Hall at the Morristown National Historical Park
The Wick House served as officers quarters during each of the
Continetal Army's encampments at Morristown, New Jersey.
The Wick House in the Morristown National Historical Park served
as the quarters of Major Joseph
Bloomfield of the Third New Jersey Regiment during the winter
of 1776-1777. Later, it also served as the winter headquarters of
General Arthur St. Clair in
1779 through 1780. The Continental Army spent that winter camped
on the Wick and Kimbel Farms approximately four miles southwest
The Wick House was built between 1747 and 1750 by Henry Wick.
The property was purchased in 1746 was known as the Dick Tract.
Henry Wick and his family migrated from Long Island and the construction
of the Wick House mirrors the style of their origin. Settlers
were attracted to the Morris County by good farmland, the virgin
timber supply, and deposits of iron ore. Henry Wick's main crop
was trees which brought him his wealth.
The Wick home is an example of the "integral lean-to"
style of New England. This type of design may start as a simple
rectangle with a fireplace and chimney across one wall. As a family
grew, the house would be expanded on the other side of the chimney.
Eventually, a second floor may be added. The Wick home is only
one story with an attic. The Chimney was probably replaced around
1848 as evidenced by that date on an oven door. The Wick House
was restored to near original condition in 1934.
The Wick House was known as Wick Hall because of its timber frame
construction and its large size. Most homesteads in this area
were constructed of logs, but the Wicks were well to do and their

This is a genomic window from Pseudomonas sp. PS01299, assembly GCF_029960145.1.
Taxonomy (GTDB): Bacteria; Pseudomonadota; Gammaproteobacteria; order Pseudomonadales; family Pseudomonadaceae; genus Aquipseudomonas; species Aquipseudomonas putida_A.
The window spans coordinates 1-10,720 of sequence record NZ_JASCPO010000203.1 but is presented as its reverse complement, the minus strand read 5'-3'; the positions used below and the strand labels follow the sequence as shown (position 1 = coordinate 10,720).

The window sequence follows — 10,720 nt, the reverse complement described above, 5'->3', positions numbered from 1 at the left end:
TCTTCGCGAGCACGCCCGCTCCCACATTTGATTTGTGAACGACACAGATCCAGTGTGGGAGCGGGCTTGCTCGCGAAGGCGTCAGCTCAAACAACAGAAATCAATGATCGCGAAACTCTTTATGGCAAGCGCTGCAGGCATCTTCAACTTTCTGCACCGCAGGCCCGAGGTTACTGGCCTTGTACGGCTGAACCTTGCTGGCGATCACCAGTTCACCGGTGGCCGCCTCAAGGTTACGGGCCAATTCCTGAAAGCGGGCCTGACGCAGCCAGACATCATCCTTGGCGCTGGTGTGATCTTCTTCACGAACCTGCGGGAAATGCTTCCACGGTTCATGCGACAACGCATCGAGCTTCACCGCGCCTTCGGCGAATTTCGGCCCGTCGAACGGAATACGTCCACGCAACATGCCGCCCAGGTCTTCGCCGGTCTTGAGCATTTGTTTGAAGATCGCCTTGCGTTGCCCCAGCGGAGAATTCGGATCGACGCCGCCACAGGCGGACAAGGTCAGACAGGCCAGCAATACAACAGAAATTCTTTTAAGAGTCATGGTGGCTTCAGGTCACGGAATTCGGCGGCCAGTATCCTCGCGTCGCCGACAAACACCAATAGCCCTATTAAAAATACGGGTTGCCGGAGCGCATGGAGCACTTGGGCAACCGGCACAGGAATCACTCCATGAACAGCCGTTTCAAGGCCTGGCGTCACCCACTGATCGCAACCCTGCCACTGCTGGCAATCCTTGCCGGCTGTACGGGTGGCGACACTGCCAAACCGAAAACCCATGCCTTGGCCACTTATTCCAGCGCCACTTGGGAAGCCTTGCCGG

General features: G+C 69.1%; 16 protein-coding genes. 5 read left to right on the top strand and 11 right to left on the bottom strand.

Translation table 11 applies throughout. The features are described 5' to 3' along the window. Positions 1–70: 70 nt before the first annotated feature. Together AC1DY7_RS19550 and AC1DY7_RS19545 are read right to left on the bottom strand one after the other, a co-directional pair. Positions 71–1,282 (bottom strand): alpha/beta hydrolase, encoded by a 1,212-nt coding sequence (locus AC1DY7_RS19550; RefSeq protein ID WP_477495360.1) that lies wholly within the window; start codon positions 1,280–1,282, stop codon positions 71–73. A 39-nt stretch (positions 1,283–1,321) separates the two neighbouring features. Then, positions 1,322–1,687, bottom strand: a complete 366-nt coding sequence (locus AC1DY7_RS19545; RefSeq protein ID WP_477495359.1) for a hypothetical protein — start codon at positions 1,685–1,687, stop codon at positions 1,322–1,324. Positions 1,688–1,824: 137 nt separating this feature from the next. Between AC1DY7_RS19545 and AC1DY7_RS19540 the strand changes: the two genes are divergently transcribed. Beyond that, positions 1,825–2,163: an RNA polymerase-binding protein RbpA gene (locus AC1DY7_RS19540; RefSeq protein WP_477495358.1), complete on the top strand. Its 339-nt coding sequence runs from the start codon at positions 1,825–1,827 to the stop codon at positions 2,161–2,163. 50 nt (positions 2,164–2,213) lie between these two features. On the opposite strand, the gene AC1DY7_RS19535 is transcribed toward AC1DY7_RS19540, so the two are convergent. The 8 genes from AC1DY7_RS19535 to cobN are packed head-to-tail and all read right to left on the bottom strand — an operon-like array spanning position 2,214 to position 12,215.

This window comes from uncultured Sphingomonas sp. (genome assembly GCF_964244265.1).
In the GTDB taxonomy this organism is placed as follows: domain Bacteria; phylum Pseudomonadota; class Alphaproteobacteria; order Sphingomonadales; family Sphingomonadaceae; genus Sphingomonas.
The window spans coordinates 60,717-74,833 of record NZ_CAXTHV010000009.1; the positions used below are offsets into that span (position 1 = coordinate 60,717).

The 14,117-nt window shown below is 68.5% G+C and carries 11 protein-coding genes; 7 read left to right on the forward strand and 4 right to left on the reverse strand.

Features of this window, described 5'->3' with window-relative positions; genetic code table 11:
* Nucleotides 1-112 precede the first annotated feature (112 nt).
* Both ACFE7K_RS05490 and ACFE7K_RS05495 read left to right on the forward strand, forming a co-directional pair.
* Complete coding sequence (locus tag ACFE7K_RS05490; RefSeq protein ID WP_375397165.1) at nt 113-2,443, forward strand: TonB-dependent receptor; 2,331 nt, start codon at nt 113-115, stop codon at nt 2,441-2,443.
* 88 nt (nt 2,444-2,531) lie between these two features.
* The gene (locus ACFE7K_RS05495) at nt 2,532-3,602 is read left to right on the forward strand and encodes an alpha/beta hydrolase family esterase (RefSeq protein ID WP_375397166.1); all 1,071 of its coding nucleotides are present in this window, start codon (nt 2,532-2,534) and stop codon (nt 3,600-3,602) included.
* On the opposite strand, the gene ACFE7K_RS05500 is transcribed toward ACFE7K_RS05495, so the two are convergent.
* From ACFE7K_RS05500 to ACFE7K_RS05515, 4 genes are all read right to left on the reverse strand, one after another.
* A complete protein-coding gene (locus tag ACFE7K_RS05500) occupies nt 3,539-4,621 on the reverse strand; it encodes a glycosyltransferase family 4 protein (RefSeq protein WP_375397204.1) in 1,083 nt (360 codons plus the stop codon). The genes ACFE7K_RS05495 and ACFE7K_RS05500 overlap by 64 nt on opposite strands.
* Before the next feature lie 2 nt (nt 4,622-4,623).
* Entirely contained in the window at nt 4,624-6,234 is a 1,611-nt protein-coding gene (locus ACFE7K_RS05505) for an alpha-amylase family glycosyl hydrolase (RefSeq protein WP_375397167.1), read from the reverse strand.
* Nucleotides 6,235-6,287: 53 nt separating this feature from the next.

wood home reflected that prosperity. Wood was an unusual building
material in pioneering days in Morris county. In the northern
and eastern counties, stone was common while brick was the main
building material near the Delaware River.
Captain Henry Wick owned the home and farm including 1400 acres
of timber and open field. He served with a company of the Morris
county calvary. The calvary's mission was to protect Governor
Livingston and the Privy Council. A short story survives to this
day about the Wick family and the Pennsylvania troop encampment:
In 1781, the Pennsylvania soldiers under Captain Anthony Wayne
mutinied. Mrs. Wick was ill at the time and Temperance Wick,
known locally as Temp, was sent to get her brother-in-law, Dr.
Leddel. Upon returning on her horse, several soldiers stopped
her and made her dismount, telling Temp that they needed her
horse. Temp played a trick on the soldiers and escaped with
her horse. When she returned to the house, she hid the horse
in a bedroom using a feather bed to muffle the sound of the
horses hooves. Shortly thereafter, the soldiers came looking
for the horse and searched the barn and in the woods surrounding
the home, never thinking that the horse could be inside the
house. In one version of this story, the horse remained hidden
in the home for three weeks.
The Wick House is part of the Morristown National Historic Park
in Morristown, New Jersey. It is usually open from 9:30 am til
4:30 pm depending on staff availability. Morristown National Historic
Park is administered by the National Park Service, U.S. Department
of the Interior.
and Morristown Photo Gallery
Historic American Buildings Survey, Seymour Williams,
Rahway, New Jersey
Mansion Photo Gallery - Photos of the interior
and exterior of Dey Mansion in Wayne, New Jersey
House Photo Gallery - Photos of the interior and
exterior of the Wick House in Morristown, New Jersey
Bloomfield - Revolutionary War leader and New
Jersey's fourth governor
Paterson - Statesman and New Jersey's second governor
St. Clair - General of the Continental Army
New Jersey Constitution - First constitution of
the state of New Jersey
of Northern New Jersey - Historic and other maps
of Northern New Jersey
rt23.com's North Jersey Directory for Museums and Historical
rt23.com's North Jersey Events Calendar
Reader's Companion to American History by Eric Foner (Editor),
John A. Garraty (Editor), Houghton Mifflin,1991
Time, Tempe Wick? by Patricia Lee Gauch, Margot Tomes,
Depicts the indomitable spirit of a young girl, Tempe
Wick, as she saves her beloved horse from the mutinous
soldiers of Jockey Hollow during the American Revolution.
Childrens Book, ages 4-8.